Ponty Pool

Ponty Pool is a hard movie to grasp and most of the time through the movie you do find yourself grappling with ideas the movie puts before you and actually struggling. And I find it interesting that the movie actually centers itself on much of the same idea of language as a source of horror for society.

The kind of horror the movie plays on initially is the kind of horror that intelligible language can convey. It was interesting at first where you spend a great deal of the movie listening to the horror. In that sense the movie takes you back to the roots of horror as a narrative form. The movie even goes out of its way by employing the most distilled form of narrative there is, the spoken word. The time you spend in the movie listening to the accounts of the news correspondent outside witnessing brings to note one thing about horror and that it exists at the point of understanding. What I mean by this is that the concept of fear, horror, and revulsion begins the moment we understand. In a manner of speaking the moment we realize the horror, it is already too late in that we’ve already let it in the door. And the movie operating on that is what initially sets the tone for the horror because we spend a good amount of time letting it in already and the moment that we come to understand the nature of the horror in the movie, a virus transmutable through language and cognition, of all things, does the actual visual horror begin.

The movie for me builds off of an uncommon kind of fear we have not really explored because of the fact that it operates on the level of the abstract. There is a hidden fear that is rendered in our usage of language. We use language as a means for expression and understanding which we do by syntax and order. This is how we derive and inscribe all meaning into our conversations but, as the movie illustrates, what if that very process had taken on a life of its own. What if language was able to exert a will over us? Not like in a way that it could make us do something we didn’t want to do or physically control us but if it could make us mean something without us meaning. There is that day to day fear we encounter of being misunderstood and the movie plays that to the extreme where we are being forced to not understand as the countermeasure against the horrors. It’s unimaginable really to have a method of salvation that is available but nigh impossible.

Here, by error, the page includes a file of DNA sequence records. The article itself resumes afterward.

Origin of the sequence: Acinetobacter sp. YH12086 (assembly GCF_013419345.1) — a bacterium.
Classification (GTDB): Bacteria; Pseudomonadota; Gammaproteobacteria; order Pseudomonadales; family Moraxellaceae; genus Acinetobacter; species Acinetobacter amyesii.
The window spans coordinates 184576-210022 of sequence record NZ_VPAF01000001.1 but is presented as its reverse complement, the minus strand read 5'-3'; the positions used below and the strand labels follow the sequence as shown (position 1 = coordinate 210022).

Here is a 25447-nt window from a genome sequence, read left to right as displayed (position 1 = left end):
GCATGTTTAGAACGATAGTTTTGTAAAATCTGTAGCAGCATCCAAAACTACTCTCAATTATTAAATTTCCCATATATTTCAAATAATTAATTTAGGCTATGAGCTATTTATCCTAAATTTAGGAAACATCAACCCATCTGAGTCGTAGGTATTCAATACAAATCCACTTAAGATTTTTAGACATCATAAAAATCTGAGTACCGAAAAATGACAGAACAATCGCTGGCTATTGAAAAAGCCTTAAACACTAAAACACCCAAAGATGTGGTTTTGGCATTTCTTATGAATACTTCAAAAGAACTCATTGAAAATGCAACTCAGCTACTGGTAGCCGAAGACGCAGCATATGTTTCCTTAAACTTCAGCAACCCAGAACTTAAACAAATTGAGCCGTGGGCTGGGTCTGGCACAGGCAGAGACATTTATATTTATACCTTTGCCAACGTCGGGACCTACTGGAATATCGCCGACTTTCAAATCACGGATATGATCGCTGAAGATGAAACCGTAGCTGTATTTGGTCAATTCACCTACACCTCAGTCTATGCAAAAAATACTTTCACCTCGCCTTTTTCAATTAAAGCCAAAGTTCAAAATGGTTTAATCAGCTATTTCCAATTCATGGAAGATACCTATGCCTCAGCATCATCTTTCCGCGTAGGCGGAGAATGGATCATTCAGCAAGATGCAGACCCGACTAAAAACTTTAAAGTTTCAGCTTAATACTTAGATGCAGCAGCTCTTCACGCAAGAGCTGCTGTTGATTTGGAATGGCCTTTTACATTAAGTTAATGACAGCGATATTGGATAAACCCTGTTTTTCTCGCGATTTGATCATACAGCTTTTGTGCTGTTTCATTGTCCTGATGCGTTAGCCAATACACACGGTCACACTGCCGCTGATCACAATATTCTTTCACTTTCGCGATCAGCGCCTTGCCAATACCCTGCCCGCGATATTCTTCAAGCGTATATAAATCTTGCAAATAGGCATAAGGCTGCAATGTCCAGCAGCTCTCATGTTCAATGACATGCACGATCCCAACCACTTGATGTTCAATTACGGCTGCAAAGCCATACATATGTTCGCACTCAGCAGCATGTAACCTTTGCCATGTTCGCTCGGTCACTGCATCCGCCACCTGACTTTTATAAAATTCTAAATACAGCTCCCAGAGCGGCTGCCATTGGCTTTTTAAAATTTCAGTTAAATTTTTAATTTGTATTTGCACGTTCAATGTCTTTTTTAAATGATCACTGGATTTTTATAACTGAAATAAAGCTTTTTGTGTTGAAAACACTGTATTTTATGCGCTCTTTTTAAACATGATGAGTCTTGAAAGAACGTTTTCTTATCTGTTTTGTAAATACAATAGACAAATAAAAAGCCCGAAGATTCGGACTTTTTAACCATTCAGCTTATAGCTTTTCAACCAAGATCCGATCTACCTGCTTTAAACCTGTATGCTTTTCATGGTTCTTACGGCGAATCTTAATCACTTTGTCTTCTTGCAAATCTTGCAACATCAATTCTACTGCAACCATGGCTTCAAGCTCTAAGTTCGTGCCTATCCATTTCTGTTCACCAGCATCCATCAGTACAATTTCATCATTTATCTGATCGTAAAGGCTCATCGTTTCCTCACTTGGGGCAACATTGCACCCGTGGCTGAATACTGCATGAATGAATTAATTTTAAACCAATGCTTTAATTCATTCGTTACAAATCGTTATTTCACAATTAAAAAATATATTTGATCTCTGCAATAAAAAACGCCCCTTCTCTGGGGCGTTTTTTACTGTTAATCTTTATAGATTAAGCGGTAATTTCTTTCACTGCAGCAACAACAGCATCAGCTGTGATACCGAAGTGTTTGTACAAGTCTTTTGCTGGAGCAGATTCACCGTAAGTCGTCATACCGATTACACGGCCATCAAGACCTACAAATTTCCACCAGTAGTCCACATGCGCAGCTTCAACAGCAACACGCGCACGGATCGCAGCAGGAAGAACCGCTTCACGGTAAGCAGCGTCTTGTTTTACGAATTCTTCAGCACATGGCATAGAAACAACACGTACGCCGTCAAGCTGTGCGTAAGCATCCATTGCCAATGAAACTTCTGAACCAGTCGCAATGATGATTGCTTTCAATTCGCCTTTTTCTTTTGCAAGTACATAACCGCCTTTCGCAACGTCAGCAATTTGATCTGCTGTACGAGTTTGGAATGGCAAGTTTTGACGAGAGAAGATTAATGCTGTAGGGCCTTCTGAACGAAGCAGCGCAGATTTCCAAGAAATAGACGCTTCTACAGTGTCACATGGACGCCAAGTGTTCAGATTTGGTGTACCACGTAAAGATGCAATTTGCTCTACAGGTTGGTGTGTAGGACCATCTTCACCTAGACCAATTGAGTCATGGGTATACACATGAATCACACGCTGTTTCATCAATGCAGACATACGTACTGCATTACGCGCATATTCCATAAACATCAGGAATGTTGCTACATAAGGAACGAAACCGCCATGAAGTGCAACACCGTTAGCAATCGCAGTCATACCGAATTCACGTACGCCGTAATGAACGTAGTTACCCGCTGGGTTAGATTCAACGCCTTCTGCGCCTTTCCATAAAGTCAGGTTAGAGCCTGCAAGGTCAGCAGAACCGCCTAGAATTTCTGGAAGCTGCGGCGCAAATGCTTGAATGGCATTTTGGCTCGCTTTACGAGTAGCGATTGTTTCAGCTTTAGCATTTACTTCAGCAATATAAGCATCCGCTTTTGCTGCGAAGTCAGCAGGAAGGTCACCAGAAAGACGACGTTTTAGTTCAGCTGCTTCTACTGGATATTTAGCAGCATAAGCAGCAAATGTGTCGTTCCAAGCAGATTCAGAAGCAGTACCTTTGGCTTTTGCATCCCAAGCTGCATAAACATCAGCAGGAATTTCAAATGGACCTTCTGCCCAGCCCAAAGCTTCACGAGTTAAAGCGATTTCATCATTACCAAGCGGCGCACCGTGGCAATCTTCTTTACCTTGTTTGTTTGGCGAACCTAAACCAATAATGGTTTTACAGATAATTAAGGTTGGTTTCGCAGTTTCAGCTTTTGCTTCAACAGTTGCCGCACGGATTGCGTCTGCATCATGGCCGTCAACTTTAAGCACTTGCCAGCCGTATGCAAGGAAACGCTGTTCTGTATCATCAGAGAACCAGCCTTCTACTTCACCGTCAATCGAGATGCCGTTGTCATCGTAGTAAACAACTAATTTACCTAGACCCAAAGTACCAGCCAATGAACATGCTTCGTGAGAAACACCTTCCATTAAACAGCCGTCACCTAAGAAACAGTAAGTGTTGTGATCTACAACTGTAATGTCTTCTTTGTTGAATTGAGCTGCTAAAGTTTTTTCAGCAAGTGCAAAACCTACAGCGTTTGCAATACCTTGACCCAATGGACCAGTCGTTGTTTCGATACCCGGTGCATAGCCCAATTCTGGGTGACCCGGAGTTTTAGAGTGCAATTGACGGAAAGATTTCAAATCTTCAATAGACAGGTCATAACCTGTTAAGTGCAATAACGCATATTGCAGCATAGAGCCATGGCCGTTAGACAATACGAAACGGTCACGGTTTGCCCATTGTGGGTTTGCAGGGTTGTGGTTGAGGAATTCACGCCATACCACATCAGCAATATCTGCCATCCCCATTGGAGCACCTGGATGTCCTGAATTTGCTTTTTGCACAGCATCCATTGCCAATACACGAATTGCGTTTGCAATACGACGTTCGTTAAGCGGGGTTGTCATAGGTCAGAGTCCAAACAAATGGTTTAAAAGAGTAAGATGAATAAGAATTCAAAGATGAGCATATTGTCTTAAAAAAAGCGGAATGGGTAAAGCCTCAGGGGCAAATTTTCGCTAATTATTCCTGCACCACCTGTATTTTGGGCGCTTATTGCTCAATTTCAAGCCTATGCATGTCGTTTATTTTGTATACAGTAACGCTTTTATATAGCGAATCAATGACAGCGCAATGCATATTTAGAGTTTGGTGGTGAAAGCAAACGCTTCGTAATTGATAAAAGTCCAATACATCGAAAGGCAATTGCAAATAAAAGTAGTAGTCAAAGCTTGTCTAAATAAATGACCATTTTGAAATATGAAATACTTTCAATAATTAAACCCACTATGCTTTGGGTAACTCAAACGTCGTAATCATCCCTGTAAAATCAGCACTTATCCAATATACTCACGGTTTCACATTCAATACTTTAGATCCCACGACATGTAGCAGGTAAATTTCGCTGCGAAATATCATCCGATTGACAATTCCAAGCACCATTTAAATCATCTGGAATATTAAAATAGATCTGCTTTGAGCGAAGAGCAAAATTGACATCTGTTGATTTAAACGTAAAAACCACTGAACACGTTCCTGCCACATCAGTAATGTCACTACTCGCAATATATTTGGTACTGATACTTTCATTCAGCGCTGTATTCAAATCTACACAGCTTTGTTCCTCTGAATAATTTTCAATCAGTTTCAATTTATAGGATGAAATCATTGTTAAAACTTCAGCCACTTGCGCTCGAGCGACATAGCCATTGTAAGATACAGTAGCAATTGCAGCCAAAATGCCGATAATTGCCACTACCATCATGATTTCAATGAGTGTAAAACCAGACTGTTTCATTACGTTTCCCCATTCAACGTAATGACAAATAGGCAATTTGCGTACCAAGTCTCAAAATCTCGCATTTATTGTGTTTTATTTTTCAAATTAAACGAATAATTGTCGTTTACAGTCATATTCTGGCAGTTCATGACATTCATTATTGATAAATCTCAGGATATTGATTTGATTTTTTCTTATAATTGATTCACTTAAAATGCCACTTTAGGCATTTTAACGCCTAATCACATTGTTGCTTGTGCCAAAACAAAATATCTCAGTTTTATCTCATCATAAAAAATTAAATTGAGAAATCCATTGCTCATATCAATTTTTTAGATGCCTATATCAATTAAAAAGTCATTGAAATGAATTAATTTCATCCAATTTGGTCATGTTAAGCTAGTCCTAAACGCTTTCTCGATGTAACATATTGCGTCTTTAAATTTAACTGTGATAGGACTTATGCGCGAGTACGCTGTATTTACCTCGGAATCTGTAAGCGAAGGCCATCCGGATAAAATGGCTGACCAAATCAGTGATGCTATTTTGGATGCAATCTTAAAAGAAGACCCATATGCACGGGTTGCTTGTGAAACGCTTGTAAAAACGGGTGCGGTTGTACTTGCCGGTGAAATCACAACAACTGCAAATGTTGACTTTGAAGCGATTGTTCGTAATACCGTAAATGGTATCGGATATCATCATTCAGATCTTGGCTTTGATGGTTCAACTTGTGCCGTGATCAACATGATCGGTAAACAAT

As such, it raises the issue of the possible dangers of understanding. As human, we are apparently biologically and psychologically conditioned to learn to make sense out of the non-sense of the world; as is the basis for much of human curiosity. The movie then presents the idea of what if we weren’t supposed to make sense of the non-sense unlike what we do, out of said curiosity. The movie presents a cautionary tale of the said dangers of understanding and the consequence of knowing what shouldn’t be known. But along those same lines, the movie also presents an equally horrible outcome of the current trend of language and that is the possibility of overusing it to the point of words losing meaning. That is what it means to break a language; to have to unlearn it, learn another, and hope that the depth of meaning is the same.



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